cow.” Oaks are the highest of these high ranking seven trees (I’ve described these before), sometimes now called the “nobels” or “lords” of the wood. According to the ninth-century legal commentary appended to Bretha Comaithchesa the value of the oak for Irish people stemmed from its acorns and its use for woodwork. A good acorn mast year fattened pigs and therefore people. According to Kelly “A later legal commentator claims that a single oak can provide enough acorns to fatten one pig in a good year.”
It is foremost of the timbers associated with strong, dedicated buildings, impenetrable doors, things that should go nowhere. Again then to Bretha Comaithchesa which, according to Kelly, describes dair-imbe ‘oak-fence’ as the sturdiest fencing. “There are many references to a type of church called a dairthech (or daurthach) lit. ‘oak-house’.”
I’m intrigued with the idea of permanence and solidity while also being so conscious of the history of Irish oak and English shipbuilding, it being the preferred timber for large ocean faring ships. Oak, in that context, has always implied slowish moving but secure, deliberate, not easily persuaded to let in water and difficult to set off course. I have a peculiar notion of “transport” I associate with most objects. As a child I created models and diagrams with plant materials, earths, water and stones when I was working stuff out. I started to attribute characteristics to them and associated a sense of their ability to “transport” any given idea and a sense of the direction they would do so, usually in this case a sense of direction through time. Oak always seemed secure, purposeful, resolute and forward moving.
I can’t bring the specific text to mind this minute but one of the strongest ideas I got about medieval Irish people and their trees is a notion of certain community trees. Forests and specific landmark trees were specifically targeted in battles for example. There was a strong sense of a community sharing the tree, from the practical stuff like mast and shelter to the more nebulous sense of geographic identity. I noticed recently a tweet go yesterday calling for people to start naming their trees, presumably because a recent study said names trees got better protection and attention in their communities. I’m sorry I didn’t pay more attention now I’ve wandered by this way. A post for another day I feel.
Because my other interests include medieval craftwork I find the role of oaks in leatherworking and ink making completely ordinary now. Again in Brehon law there was a provision where bark for the tanning of leather was taken from an oak. “If a person illegally removed enough bark from another person’s oak to tan a pair of woman’s sandals, he must give him a cow-hide. If he removes enough to tan a pair of man’s sandals, he must give an ox-hide. In addition, he must cover the wound with a mixture of smooth clay, cow-dung and fresh milk until there has been the width of two fingers’ new growth on all sides.” (I love the idea of adding a poltice to the tree to prevent air getting in and infecting the tree) Such a penalty would still be rather better than leprosy which according to the Life of St. Columcille was the reward for the man who took some bark from Columcille’s oak tree (he was said to live under one at Kells for some time) to tan his shoes.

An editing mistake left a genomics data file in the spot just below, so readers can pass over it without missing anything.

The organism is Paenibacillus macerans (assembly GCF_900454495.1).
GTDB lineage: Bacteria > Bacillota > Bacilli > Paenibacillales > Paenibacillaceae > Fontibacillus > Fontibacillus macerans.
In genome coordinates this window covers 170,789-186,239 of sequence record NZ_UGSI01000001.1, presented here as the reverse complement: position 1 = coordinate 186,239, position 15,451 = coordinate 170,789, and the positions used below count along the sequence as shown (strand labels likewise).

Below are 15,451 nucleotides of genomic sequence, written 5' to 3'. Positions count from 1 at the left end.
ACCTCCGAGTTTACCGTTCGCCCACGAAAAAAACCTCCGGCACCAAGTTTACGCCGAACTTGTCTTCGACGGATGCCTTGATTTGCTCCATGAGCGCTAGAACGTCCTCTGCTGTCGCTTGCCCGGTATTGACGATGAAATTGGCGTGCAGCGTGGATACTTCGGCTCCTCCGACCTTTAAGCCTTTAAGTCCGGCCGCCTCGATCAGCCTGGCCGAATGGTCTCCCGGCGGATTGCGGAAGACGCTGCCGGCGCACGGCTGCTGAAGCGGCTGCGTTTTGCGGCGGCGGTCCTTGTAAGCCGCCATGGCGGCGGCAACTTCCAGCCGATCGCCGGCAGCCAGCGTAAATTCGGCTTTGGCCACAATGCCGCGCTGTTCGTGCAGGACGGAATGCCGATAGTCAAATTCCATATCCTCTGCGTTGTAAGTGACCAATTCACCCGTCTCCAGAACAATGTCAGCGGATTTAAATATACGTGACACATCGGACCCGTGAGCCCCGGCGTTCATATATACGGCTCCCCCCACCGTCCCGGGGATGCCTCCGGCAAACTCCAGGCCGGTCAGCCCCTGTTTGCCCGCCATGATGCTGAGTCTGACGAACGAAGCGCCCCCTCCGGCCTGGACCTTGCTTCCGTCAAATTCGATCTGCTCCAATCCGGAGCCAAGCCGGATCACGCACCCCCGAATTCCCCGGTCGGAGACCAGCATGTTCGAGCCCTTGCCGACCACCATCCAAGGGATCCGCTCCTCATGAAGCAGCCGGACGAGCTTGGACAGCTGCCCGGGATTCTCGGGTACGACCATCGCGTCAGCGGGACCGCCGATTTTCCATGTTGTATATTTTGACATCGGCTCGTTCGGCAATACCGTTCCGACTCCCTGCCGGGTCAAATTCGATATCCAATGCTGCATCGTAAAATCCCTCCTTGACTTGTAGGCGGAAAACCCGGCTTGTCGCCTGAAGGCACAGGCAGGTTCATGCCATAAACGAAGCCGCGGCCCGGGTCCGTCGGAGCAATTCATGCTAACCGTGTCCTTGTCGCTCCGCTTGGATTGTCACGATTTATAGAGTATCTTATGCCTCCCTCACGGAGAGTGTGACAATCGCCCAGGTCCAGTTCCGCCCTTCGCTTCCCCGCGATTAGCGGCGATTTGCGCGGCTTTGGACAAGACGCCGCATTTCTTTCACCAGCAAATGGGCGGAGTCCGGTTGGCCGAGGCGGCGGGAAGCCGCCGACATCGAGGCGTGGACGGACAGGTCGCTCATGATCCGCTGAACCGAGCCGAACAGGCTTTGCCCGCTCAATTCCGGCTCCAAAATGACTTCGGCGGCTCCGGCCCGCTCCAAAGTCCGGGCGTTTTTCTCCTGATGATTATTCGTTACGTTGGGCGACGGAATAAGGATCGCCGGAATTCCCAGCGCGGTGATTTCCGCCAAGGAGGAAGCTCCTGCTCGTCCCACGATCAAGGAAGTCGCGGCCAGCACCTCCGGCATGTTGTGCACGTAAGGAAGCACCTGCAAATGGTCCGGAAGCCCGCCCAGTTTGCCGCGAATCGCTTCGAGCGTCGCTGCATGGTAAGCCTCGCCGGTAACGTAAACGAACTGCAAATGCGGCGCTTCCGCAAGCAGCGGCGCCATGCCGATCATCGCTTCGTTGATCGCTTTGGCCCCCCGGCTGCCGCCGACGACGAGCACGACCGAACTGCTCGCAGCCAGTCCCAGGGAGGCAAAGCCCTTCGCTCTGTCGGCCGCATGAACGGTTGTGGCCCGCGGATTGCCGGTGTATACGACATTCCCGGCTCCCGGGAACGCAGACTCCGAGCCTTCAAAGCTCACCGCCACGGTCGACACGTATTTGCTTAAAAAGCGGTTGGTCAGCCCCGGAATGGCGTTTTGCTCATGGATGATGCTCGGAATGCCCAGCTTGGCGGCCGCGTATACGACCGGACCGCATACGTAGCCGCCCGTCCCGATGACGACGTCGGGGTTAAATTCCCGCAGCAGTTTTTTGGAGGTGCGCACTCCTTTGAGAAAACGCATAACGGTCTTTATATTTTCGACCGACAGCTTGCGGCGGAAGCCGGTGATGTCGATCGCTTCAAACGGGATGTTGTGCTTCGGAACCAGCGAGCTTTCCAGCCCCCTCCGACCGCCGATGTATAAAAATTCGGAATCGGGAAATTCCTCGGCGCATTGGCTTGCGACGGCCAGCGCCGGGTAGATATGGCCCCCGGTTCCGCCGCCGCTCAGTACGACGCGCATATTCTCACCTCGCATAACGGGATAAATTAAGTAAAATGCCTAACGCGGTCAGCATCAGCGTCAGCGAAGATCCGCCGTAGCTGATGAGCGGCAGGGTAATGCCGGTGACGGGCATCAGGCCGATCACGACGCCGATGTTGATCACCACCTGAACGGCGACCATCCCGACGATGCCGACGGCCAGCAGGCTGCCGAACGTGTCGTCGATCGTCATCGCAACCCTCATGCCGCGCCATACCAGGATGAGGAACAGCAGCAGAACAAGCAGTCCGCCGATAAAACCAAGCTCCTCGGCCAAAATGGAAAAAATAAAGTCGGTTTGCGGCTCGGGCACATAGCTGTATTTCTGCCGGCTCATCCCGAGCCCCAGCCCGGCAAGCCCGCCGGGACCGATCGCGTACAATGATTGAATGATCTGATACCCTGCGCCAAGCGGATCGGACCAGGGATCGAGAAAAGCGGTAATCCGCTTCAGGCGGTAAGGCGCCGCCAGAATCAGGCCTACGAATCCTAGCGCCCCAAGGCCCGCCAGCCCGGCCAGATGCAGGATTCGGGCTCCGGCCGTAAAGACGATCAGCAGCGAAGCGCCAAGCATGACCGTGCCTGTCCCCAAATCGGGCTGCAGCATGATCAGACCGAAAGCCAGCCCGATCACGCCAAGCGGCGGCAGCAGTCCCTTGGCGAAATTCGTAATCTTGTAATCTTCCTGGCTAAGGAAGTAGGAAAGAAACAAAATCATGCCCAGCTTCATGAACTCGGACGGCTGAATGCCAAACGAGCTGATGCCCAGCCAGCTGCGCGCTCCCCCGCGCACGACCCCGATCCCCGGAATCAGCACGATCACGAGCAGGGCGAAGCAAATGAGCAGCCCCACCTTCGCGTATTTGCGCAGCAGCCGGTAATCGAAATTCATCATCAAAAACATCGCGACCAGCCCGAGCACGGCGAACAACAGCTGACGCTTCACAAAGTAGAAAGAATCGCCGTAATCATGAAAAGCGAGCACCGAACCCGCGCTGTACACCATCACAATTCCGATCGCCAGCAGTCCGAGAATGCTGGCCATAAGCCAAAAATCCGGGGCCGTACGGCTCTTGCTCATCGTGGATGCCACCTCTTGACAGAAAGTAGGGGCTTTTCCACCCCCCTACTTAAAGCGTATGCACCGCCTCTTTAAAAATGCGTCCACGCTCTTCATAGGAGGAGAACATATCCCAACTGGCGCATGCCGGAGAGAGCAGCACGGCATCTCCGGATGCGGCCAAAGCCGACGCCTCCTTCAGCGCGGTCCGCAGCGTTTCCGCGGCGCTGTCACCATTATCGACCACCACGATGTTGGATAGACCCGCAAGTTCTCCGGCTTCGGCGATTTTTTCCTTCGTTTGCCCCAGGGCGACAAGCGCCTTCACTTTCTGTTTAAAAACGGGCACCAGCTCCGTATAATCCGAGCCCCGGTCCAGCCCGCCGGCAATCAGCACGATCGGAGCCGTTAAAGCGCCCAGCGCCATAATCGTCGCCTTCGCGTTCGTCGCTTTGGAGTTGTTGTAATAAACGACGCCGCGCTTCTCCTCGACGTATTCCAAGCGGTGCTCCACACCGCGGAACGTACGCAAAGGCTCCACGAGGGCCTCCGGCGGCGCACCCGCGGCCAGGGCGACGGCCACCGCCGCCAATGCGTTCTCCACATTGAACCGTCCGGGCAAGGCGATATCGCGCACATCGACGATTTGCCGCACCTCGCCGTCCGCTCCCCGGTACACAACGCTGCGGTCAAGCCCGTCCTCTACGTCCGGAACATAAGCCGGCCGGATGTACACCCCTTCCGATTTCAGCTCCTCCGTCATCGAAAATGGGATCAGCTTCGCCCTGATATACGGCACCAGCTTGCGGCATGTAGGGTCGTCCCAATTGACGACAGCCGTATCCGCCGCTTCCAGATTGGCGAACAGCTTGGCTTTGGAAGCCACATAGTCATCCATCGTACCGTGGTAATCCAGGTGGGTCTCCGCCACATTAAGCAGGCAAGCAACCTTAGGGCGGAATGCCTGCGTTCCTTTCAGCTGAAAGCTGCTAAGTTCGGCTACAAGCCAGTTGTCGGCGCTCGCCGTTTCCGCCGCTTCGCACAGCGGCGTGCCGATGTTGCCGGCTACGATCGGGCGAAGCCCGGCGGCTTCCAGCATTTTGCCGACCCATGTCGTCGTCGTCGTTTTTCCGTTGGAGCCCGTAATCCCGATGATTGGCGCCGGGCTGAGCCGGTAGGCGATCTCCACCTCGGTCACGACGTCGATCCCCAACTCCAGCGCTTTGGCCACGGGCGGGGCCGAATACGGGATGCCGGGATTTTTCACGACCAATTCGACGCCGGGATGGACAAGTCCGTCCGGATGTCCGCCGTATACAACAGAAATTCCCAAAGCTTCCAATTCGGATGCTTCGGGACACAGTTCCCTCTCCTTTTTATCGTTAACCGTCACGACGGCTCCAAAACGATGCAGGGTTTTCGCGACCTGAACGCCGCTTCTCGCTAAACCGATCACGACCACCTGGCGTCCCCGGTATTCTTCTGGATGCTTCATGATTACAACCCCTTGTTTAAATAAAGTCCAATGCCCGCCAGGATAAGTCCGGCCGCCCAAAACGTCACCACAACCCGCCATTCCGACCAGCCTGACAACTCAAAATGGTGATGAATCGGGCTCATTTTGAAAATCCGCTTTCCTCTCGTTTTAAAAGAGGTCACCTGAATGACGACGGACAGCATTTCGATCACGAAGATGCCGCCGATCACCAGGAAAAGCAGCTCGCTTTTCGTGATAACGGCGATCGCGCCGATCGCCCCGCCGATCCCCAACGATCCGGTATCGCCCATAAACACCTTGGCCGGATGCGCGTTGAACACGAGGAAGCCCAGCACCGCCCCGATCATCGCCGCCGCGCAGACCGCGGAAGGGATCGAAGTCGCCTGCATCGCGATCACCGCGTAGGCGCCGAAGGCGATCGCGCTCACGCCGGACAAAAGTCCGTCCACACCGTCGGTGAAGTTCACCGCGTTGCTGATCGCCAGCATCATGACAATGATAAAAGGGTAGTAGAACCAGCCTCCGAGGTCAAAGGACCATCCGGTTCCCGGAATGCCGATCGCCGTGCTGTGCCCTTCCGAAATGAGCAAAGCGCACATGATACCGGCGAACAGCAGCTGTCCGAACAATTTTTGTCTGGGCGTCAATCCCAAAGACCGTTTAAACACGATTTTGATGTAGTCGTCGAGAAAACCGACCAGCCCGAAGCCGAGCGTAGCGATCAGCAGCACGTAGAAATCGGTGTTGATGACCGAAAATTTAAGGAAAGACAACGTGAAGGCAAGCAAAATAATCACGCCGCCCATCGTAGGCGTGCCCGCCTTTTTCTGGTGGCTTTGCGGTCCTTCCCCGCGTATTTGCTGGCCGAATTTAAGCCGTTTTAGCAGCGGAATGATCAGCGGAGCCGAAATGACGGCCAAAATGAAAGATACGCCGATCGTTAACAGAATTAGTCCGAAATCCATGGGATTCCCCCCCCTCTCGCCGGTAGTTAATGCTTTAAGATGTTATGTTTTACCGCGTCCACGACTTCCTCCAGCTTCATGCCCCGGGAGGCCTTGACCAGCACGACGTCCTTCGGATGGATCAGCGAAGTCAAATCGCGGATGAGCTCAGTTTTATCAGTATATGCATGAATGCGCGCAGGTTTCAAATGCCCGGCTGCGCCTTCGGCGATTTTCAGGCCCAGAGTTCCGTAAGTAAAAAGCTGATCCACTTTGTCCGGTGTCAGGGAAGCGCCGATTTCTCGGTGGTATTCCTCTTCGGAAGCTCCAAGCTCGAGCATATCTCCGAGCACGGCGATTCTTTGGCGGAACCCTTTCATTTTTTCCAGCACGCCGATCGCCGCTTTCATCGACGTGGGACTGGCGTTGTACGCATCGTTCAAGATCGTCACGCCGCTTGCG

Columcille, also known as Columba, also founded churches in an oak-grove at Derry (Doire) and the monastery at Durrow (Dairmag, ‘the Plain of the Oaks’). He was supposed to have said that he feared the sound of axe blows in Derry more than hell or death. At some point I need to some rather more serious research into the man, but he featured strongly in my national school days, I was rather a fan of his exploits as I then heard them. He was definitely supposed to be a bit of a oak tree lover, he built one of his oratories counter to the usual Christian orientation so no trees on the site would be disturbed and he ordered that no tree that fell be touched for nine days before it could be cut up for wood to be given to the poor.
Modern ideas Irish people seem to have is that phenomena like “plagues” of locusts aren’t a thing we ever worried about. I’ll add this last note (for now) by Fergus Kelly speaking about “an undated scrap of vellum which has been inserted in the fourteenth-century Yellow Book of Lecan. It records an abundance of moths (tuile feidlecan) in West Connacht “so that
they did not leave a leaf on an oak in the whole territory of O’Flaherty”.” He supposes it to be a plague of the moth Tortrix viridana which at once horrified and intrigued me.
One of my medieval-related projects I’m working on is to research as much as I can about medieval forestry management. I’m currently trying to wade my way through John Evelyn in his Sylva, Or a Discourse of Forest-Trees. He devotes significant time and energy to how an oak forest can be planned and planted. “They require room, and space to amplifie and expand themselves, and would therefore be planted at more remote distances, and free from all encumbrances: And this upon consideration how slowly a full-grown oak mounts upwards, and how speedily they spread, and dilate themselves to all quarters, by dressing and due culture; so as above forty years advance is to be gain’d by this only industry” He believes that deer and cattle could graze underneath “benignly visited with the gleams of the sun, and adorn’d with the distant land-skips appearing through the glades, and frequent vallies; betwixt whose rows the azure sky is seen immix’d,” and wild apple-trees and “happy shrubs” can “adorn” the forest. with fruit trees sprinkled throughout “for cyder, and many singular uses, and should find such goodly plantations the boast of our rangers”